personality, job, and sex drive based on the way she liked to eat her eggs. Using "sophisticated maths" and just straight up asking 1,010 people about their lives and egg preferences, researchers discovered that if you like yours boiled, you're probably a disorganized mess, careless, and impulsive. And don't lie, you're also divorced aren't you? Because if you're not, it's only a matter of time.
Omelette lovers are self-disciplined with tidy homes. Like your eggs fried? Well then you're probably a young man with a sex drive that's through the roof. Scrambled egg eaters are guarded home-owners with senior-level jobs while those who prefer theirs poached are more often outgoing, happier, and female with two kids and no more than one sibling.
I'm sorry, but come again?
What if I like my eggs scrambled, fried, hard boiled, and omelettized depending on which way the wind's blowing that day. Does that mean I have multiple personality issues? I like them all! Well except that I don't do poached eggs (clearly because I'm too busy crying to partake in such a happy meal), but I'm sure I'd like that, too.
It's not the first time a study linking food and personality has been conducted. In 2009, Alan R. Hirsch, M.D., published an entire book that looked into the food cravings of almost 20,000 people over the course of 25 years. I've read before that chocoholics are assumed to be fun-loving social butterflies, but did you know that this trait to attributed to dark chocolate consumers? If you prefer milk chocolate, like I do, then you're more likely to be on the quieter side.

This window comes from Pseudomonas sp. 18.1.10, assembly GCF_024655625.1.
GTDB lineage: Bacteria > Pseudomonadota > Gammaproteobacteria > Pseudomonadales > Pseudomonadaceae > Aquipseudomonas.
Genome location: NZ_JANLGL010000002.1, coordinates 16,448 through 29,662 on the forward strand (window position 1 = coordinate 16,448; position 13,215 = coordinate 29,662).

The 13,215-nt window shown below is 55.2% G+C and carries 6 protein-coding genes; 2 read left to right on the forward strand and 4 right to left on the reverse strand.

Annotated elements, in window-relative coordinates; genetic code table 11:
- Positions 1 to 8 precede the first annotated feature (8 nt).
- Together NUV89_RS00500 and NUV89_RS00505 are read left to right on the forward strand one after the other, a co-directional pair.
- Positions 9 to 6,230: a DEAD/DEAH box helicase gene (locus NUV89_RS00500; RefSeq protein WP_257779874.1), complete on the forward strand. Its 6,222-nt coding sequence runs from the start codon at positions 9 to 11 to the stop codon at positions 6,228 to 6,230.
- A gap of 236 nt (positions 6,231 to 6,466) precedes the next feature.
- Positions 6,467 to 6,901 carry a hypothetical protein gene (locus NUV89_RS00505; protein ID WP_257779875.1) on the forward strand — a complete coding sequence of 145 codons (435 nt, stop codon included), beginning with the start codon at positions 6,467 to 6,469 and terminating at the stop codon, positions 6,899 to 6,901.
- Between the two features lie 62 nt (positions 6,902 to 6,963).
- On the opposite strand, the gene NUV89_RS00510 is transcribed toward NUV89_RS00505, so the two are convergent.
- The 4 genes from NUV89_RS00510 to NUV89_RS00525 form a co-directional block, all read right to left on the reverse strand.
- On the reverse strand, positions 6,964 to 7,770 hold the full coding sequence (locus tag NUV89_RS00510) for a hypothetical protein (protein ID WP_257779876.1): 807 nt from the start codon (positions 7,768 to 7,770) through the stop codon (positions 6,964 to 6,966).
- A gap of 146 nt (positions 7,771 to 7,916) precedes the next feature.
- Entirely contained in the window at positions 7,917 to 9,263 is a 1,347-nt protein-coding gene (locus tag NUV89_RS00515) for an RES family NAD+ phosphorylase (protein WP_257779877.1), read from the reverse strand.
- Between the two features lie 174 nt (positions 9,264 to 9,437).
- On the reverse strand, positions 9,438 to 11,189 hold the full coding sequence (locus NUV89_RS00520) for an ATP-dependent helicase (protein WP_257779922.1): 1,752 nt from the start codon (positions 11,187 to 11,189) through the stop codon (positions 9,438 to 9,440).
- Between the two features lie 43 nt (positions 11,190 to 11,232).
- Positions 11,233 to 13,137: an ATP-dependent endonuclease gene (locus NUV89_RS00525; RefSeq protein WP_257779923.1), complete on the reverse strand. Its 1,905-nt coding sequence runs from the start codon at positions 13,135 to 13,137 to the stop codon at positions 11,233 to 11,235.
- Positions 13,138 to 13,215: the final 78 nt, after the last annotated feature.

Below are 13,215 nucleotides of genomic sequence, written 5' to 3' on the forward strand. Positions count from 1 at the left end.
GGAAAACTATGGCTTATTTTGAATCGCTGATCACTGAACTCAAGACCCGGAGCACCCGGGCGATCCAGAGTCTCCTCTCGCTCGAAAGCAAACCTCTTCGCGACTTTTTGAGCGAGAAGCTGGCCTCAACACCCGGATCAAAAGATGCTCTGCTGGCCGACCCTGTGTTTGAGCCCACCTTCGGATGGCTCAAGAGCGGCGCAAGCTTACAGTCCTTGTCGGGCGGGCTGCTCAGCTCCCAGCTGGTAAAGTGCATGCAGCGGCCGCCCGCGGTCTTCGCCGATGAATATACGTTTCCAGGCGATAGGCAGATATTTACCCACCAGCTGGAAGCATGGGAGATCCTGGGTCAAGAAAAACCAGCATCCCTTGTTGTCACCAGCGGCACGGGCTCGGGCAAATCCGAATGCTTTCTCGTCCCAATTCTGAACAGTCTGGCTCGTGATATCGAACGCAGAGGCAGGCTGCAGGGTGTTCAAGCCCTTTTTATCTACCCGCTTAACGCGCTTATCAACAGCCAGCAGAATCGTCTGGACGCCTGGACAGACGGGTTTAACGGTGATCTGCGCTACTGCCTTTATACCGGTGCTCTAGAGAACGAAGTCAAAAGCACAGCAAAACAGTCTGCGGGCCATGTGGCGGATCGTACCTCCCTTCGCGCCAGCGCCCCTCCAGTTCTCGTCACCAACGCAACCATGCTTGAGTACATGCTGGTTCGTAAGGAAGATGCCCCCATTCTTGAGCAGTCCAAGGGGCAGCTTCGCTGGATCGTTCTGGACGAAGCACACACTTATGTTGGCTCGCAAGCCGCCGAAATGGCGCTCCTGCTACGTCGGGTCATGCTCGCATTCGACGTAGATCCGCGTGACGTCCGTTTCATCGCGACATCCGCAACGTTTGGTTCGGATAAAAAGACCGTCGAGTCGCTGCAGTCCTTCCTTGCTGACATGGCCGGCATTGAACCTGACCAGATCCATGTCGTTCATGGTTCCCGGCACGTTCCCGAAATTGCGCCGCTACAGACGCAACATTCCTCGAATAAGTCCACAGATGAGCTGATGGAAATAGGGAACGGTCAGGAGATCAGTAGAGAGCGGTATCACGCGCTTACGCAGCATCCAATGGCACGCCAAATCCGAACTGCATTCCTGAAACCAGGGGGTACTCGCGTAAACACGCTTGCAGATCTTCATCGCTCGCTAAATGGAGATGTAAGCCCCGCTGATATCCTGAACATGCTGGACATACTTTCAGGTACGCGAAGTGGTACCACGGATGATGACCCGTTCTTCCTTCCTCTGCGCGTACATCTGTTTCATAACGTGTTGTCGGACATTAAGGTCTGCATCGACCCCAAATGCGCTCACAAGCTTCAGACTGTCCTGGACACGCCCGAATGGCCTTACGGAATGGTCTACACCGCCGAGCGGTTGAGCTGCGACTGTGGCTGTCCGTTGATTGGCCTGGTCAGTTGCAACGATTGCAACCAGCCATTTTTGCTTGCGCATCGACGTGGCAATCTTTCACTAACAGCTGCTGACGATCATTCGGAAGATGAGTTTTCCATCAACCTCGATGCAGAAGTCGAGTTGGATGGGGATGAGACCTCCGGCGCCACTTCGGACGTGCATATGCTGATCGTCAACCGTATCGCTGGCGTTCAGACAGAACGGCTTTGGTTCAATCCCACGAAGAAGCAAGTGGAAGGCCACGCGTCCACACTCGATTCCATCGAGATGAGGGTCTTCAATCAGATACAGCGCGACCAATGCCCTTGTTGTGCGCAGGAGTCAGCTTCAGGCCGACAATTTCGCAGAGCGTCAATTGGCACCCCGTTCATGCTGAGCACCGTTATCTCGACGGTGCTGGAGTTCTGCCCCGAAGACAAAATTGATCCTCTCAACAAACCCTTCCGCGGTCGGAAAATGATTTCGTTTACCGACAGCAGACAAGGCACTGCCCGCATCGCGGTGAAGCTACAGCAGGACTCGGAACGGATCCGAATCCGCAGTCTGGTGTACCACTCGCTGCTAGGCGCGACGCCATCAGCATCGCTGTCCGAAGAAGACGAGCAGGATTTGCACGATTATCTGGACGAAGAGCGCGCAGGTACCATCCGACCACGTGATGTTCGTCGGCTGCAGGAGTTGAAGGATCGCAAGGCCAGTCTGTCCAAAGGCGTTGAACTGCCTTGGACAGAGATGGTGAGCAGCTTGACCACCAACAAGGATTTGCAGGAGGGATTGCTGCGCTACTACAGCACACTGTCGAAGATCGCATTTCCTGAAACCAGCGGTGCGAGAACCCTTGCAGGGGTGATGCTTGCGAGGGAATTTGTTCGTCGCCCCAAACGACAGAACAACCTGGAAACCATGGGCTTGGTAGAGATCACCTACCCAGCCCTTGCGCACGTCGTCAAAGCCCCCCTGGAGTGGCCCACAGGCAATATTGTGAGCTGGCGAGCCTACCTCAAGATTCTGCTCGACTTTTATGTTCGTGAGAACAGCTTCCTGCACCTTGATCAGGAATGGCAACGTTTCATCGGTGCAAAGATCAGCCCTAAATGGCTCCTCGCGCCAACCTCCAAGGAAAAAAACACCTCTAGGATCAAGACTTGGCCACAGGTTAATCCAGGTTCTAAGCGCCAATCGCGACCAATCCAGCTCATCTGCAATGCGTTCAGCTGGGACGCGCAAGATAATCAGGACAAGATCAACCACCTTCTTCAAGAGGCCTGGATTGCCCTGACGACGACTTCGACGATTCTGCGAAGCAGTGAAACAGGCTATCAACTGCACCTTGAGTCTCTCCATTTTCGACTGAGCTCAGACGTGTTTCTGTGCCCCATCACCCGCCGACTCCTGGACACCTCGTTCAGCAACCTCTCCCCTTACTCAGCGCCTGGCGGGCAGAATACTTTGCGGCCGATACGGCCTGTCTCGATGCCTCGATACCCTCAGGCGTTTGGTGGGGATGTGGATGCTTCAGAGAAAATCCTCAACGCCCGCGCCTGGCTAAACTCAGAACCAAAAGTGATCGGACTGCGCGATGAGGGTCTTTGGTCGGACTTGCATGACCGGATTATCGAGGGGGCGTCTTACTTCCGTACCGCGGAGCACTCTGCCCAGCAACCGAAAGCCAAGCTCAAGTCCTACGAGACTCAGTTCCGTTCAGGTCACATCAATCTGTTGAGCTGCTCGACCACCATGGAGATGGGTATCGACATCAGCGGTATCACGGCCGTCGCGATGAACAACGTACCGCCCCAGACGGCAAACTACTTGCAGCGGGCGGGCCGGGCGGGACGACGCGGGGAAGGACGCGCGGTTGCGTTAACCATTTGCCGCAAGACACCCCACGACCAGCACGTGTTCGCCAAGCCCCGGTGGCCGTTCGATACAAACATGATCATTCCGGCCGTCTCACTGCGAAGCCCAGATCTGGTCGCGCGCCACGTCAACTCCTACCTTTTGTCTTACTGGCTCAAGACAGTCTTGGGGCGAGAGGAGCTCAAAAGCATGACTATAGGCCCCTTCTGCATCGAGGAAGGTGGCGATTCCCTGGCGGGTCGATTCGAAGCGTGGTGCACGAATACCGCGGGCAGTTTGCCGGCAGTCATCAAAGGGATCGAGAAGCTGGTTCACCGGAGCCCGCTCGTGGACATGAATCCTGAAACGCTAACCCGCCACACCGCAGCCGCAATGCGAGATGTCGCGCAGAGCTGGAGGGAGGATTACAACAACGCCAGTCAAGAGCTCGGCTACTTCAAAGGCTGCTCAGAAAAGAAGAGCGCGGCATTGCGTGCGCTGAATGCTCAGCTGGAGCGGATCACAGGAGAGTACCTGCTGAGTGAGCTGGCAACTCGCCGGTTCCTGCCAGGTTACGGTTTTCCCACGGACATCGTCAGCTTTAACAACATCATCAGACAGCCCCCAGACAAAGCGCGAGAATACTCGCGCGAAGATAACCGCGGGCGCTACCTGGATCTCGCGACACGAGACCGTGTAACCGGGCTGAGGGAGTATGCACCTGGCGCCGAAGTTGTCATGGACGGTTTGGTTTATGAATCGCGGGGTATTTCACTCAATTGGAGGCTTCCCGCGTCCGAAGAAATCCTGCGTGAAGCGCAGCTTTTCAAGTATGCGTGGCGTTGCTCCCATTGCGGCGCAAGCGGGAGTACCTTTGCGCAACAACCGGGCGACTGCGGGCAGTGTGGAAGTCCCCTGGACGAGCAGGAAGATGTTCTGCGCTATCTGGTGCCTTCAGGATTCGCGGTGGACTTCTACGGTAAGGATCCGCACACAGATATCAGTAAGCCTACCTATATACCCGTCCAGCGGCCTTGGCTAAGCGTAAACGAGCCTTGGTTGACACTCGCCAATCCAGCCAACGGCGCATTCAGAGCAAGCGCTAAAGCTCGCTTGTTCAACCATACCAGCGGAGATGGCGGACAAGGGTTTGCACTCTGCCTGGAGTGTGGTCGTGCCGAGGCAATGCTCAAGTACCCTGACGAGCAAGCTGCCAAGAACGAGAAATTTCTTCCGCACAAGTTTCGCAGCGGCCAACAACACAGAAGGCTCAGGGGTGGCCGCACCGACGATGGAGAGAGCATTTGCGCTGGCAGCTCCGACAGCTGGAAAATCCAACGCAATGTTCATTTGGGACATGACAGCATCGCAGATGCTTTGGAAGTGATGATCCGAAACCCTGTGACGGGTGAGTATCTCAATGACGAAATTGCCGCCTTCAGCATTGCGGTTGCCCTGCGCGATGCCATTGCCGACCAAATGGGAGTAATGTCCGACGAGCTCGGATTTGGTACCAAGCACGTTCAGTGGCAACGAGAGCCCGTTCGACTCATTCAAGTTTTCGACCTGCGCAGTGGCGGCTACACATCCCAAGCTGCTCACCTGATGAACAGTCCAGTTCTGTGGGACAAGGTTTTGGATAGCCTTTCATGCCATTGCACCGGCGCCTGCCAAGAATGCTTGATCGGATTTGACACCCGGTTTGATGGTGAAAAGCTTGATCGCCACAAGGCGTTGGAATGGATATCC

Salt cravers tend to be easy going and, as Hirsch said, "believe that outside forces determine their fate." A draw to spicy foods supposedly correlates with a dislike for "order and wasting time," which quite naturally makes absolutely no sense to me. If you have a sweet tooth, you're wild and carefree, and if you like sugar as much as salt then you're probably a "loner" with a creative side who sometimes comes off as "standoffish."
All this seems about as legit as predicting a person's day to day happenings based solely on the planets' alignment on his birthdate. A horoscope might be on point for some that fall under one zodiac sign and then be completely off-base for others. Even then, do these predictions hold true every single day of the year? Those blurbs are written with such vagueness that more often than not you can glean some truth or inspiration from them because no matter which sign you read - go on, read them all - you'll probably find affirmations for whatever it is you're looking for.
Take, for example, today's horoscopes from two different signs and tell me if either one speaks to you in some way:
"Are things getting a little bit crazy? Too many tasks and too many people vying for your attention could have your nerves stretched as taut as violin strings. Try to get outside for a while. Treat yourself to a nice lunch or do a little shopping. Take a good long nap. Whatever seems so urgent isn't worth sacrificing your peace of mind. Try to stay focused!"
"A rush of creative inspiration could take you temporarily away from your social life today. At some point you could be working as if there were no tomorrow, perhaps worrying that you will forget it if you don't get it all down now. It's no use telling you to slow down. Be sure to keep sufficient snacks on hand, and do take occasional breaks. Work hard and good luck!"
Neither of these fell under my zodiac sign and yet they both ring true for me today. So I ask, what's the use in making such generalizations using something that might not mean anything other than I'm hungry and like to eat food?
Images: bhg.com and call-me-cupcake.blogspot.se